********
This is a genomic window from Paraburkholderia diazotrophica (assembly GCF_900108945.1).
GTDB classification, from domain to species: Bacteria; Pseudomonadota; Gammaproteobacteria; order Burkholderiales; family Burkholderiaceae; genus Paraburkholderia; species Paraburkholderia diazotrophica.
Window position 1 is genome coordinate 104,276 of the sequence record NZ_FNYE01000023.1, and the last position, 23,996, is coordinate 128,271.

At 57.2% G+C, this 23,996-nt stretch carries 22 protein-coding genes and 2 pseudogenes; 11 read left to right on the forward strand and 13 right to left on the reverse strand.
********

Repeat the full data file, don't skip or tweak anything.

This is a genomic window from Paraburkholderia diazotrophica (assembly GCF_900108945.1).
GTDB classification, from domain to species: Bacteria; Pseudomonadota; Gammaproteobacteria; order Burkholderiales; family Burkholderiaceae; genus Paraburkholderia; species Paraburkholderia diazotrophica.
Window position 1 is genome coordinate 104,276 of the sequence record NZ_FNYE01000023.1, and the last position, 23,996, is coordinate 128,271.

At 57.2% G+C, this 23,996-nt stretch carries 22 protein-coding genes and 2 pseudogenes; 11 read left to right on the forward strand and 13 right to left on the reverse strand.